California governor Arnold Schwarzenegger on Wednesday announced the first change to his administration since his resounding special election failure, appointing a longtime Democratic activist and lesbian as his chief of staff. The move to replace Patricia Clarey had been widely anticipated since voters defeated all four of the governor's "year of reform" measures November 8. But the announcement of California Public Utilities commissioner Susan Kennedy as Clarey's replacement caught many Republicans and Democrats off-guard. Kennedy, 45, was cabinet secretary to former California governor Gray Davis, who was ousted in the 2003 recall election that brought Schwarzenegger to power. She also is a former director of an abortion rights group and becomes one of the highest-profile gays in state politics, making her appointment a potentially risky one for the Republican governor. "She's a woman that is known as being a hard-working woman, dedicated, and is willing to work whatever it takes to get the job done," Schwarzenegger said during an afternoon news conference at the capitol. "She's willing to set her Democratic philosophy aside and do the job and do my vision--to be able to work together with Democrats and Republicans." Schwarzenegger has lost support over the past year from most Democrats and independent voters, relying increasingly on conservatives to carry his message. Kennedy's appointment could be a way to regain the bipartisan image he crafted during the recall election but also jeopardizes his standing among conservatives, his only reliable supporters. "This makes Schwarzenegger a man without a country," said GOP strategist Dave Gilliard, who helped run the campaign to recall Davis. "The Democrats will never accept him or embrace him, and now he's breaking with his base. I don't understand it." Even some leading Democrats appeared puzzled by the appointment. "Any move by the governor to embrace Democratic values is good news for the state," said Steve Maviglio, spokesman for Democratic assembly speaker Fabian Nunez. "However, it leaves many Democrats as well as Republicans wondering if he has any core values at all." But the Democratic leader of the state senate praised the appointment, calling it a wise decision that underscores Schwarzenegger's desire to create a more collaborative tone around the capitol next year. "The senate wants the state to get back to basics and focus on the issues people care about," senate president pro tem Don Perata said in a statement. "Susan can be an effective part of that." At Schwarzenegger's side Wednesday, Kennedy sought to bury the partisan labels, seeing her appointment as a historic opportunity to break the political gridlock in Sacramento. She said she believes in Schwarzenegger and his vision for California. "If this governor is willing to risk his legacy to take a chance on me, I'm willing to risk my political career by doing what I think is right," she said. The move comes three weeks after the governor suffered a sweeping loss in a special election showdown he orchestrated against Democrats and their union supporters. Voters rejected all eight of the initiatives on the ballot, including the four promoted by Schwarzenegger. They would have capped state spending, changed the way legislative districts are drawn, reformed teacher tenure rules, and restricted the ability of public employee unions to raise money for political purposes. Responding to a reporter's question about Schwarzenegger's initiatives, Kennedy said she supported all four of the governor's initiatives. "I see a man whose philosophy is not that different from mine. I think a moderate Democrat and a moderate Republican--there is not a lot of light between us," she said. "This is not a time for California to hunker down behind partisan labels." Former California governor Pete Wilson, a Republican, said in an interview that Republicans who are critical of Kennedy's appointment do not know her. "People who have actually experienced her performance on the PUC and the water board have uniform good things to say about her, and I am one of them," said Wilson, noting her support of less governmental regulation coupled with support for consumer protection. He also discounted the notion that Schwarzenegger has appointed a Democrat in an effort to redeem himself in the eyes of the state's majority party. "If there are some expecting this signals some kind of change in course on his part, I don't think there's going to be any change," he said. "People who are expecting that she is going to be extremely liberal in her orientation just because she has a D after her name--they are going to be disappointed and have not been paying attention to her performance." Clarey, a Republican and deputy chief of staff during the Wilson administration, announced in a letter sent Wednesday to Schwarzenegger that she would resign at the start of the New Year. "It's been quite a ride," she said in the letter, which was released by the governor's staff. "While much remains to be done, I am gratified at the success we have realized. California is on a much better path thanks to your leadership." Schwarzenegger hinted that further staff changes may be coming. "There are a lot of people who are burned-out," he told reporters. "People after a certain amount of time in this job, working here at the capitol, they get burned-out and want to move on." Kennedy, who does not have a college degree, will officially start the $131,412-a-year position January 1 but has already begun work in the governor's office. As chief of staff, she will be charged with running day-to-day staff operations while also helping implement Schwarzenegger's policy agenda. She will join a Schwarzenegger inner circle that already is filled with Democrats in key positions. Among them are Daniel Zingale, another former Davis aide who now serves as chief of staff to first lady Maria Shriver; senior aide Bonnie Reiss; and Terry Tamminen, Schwarzenegger's cabinet secretary. Kennedy was appointed to the Public Utilities Commission in 2003 and defended Davis during the recall campaign. Before joining the Davis administration, she was communications director for U.S. senator Dianne Feinstein. She has served as executive director of the California Democratic Party and executive director of the California Abortion Rights Action League.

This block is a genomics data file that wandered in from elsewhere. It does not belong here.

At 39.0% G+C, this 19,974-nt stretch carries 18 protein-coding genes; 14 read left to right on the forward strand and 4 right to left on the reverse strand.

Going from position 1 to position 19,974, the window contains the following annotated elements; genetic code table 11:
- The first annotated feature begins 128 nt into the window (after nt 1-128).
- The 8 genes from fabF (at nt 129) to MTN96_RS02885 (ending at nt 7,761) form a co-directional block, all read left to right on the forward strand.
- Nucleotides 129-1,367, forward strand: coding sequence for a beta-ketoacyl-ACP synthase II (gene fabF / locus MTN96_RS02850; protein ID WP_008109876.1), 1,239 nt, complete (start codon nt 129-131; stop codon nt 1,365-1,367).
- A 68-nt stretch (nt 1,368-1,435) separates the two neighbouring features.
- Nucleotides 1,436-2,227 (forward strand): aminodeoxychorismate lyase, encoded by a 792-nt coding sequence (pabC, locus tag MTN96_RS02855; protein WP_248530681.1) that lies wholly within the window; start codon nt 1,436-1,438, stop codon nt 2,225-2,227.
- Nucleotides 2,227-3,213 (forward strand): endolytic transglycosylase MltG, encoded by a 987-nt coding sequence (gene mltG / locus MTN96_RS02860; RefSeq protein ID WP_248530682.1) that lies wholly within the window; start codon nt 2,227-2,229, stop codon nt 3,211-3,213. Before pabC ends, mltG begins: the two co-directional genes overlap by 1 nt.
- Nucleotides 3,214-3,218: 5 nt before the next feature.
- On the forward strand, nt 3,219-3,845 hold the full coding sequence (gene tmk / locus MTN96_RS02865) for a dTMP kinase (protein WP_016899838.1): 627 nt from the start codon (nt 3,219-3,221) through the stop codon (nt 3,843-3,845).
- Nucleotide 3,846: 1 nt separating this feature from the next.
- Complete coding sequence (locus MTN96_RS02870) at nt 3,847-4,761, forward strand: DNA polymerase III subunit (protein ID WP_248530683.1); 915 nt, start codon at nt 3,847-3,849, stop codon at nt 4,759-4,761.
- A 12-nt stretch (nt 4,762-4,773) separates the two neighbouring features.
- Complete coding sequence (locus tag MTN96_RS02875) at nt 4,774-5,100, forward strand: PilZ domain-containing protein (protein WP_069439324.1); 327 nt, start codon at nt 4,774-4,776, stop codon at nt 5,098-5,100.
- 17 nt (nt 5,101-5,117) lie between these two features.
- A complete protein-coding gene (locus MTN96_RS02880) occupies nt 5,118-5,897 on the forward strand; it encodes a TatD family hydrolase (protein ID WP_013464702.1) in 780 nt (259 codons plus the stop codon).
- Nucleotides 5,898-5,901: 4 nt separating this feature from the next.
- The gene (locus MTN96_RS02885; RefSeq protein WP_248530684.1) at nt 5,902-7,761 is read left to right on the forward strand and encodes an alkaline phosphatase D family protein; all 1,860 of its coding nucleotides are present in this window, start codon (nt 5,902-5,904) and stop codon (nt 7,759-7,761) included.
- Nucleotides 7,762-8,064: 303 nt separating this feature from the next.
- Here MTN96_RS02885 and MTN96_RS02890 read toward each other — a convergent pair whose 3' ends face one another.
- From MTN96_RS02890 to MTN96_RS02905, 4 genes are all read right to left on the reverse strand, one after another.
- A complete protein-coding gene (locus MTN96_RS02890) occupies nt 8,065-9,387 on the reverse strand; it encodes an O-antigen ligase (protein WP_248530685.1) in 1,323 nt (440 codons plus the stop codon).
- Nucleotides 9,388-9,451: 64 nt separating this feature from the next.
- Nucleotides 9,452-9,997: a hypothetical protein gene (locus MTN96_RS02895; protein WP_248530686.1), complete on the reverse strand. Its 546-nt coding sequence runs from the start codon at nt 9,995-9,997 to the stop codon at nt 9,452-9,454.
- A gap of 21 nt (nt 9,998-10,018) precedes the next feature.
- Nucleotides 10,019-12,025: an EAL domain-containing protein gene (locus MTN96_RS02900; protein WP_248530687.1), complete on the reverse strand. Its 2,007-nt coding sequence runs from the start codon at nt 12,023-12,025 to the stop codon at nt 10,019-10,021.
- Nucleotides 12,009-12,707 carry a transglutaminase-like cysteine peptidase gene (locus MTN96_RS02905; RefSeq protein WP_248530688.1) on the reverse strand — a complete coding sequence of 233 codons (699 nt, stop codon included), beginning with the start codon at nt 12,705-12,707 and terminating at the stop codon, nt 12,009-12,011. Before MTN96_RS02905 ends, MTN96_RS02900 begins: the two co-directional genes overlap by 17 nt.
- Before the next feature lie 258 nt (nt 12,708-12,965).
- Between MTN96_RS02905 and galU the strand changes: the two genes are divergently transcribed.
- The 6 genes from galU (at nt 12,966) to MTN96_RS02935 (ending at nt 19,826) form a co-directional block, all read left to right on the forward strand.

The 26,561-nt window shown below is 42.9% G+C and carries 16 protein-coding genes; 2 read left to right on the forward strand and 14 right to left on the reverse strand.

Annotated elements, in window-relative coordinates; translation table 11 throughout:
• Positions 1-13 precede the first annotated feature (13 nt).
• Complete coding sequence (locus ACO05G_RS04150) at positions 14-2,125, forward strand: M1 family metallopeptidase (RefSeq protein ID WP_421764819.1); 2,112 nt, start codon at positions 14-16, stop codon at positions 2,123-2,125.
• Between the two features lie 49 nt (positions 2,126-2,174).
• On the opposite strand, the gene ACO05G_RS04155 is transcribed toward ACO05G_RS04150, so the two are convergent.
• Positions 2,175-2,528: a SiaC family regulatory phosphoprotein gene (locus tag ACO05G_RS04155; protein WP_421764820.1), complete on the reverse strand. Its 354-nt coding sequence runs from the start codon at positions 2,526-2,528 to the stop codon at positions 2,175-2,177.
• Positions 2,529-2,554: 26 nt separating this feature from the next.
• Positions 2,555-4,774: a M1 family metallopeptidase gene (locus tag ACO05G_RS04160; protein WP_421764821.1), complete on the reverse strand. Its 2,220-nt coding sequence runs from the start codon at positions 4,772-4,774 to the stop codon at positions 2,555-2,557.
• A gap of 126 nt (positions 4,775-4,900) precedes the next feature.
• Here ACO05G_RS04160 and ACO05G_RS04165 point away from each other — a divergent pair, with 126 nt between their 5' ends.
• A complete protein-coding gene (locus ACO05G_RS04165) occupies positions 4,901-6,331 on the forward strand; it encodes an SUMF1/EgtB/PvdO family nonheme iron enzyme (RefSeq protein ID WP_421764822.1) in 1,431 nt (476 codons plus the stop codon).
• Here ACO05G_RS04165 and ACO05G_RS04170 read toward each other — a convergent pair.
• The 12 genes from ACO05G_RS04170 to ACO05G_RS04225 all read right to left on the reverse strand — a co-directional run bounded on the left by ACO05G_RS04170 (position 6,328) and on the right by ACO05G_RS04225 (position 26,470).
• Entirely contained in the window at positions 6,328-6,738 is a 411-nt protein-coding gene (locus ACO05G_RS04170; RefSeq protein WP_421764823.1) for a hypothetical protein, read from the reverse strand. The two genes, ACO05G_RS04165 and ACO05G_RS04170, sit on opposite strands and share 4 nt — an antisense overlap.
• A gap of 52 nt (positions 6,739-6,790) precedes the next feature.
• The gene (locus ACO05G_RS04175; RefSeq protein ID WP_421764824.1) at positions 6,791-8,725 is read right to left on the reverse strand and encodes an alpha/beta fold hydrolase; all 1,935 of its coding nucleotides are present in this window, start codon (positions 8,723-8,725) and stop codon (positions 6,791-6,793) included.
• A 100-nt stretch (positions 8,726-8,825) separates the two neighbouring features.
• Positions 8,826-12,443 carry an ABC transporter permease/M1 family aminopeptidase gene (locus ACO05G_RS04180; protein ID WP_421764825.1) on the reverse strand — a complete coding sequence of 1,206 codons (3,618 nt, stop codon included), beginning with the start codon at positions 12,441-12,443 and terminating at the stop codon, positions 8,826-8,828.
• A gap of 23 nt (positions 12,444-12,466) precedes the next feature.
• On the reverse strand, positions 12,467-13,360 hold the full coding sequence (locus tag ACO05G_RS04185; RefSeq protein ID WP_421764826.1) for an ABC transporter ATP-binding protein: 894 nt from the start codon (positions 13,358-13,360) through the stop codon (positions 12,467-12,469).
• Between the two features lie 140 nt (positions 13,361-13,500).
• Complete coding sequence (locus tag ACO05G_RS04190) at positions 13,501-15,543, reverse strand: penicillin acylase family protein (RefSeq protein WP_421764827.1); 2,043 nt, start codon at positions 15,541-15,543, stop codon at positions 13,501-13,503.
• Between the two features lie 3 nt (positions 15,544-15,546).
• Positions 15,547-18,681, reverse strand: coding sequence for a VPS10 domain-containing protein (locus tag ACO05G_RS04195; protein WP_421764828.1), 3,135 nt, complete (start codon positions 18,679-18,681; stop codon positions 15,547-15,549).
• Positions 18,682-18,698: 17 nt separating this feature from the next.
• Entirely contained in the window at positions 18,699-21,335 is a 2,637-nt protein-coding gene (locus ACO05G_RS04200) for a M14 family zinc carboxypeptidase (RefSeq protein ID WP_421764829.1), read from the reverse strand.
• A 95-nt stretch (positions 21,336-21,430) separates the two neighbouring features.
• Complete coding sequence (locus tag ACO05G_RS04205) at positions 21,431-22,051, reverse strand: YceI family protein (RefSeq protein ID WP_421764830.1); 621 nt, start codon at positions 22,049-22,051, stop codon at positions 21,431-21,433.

She also has crafted a pro-business image that aligns well with Schwarzenegger's goals to strengthen the state's economy and reform its budget process. In a statement, the California Chamber of Commerce said it has "the highest respect" for Kennedy and noted her efforts to improve the state's economy. Kennedy also played a role in the 2002 controversy surrounding a $95 million contract the state initially signed with Oracle Corp. just a few days before the company gave Davis a $25,000 campaign contribution. As Davis's deputy chief of staff and cabinet secretary, Kennedy signed a memo indicating that the governor's office had no problems with moving forward with the agreement. The contract was supposed to save the state $16 million, but it was canceled after auditors said that it would end up costing the state $41 million. Kennedy was called to testify before a legislative committee, where she said she never discussed the computer deal with Davis before it was signed. On the Public Utilities Commission, she also drew fire from consumer groups earlier this year for voting to suspend a sweeping set of protections for cell phone users. At issue were claims of false advertising and confusing billing practices. Kennedy said she voted to suspend the measures because they could have caused some carriers to raise their rates or leave California altogether. (AP)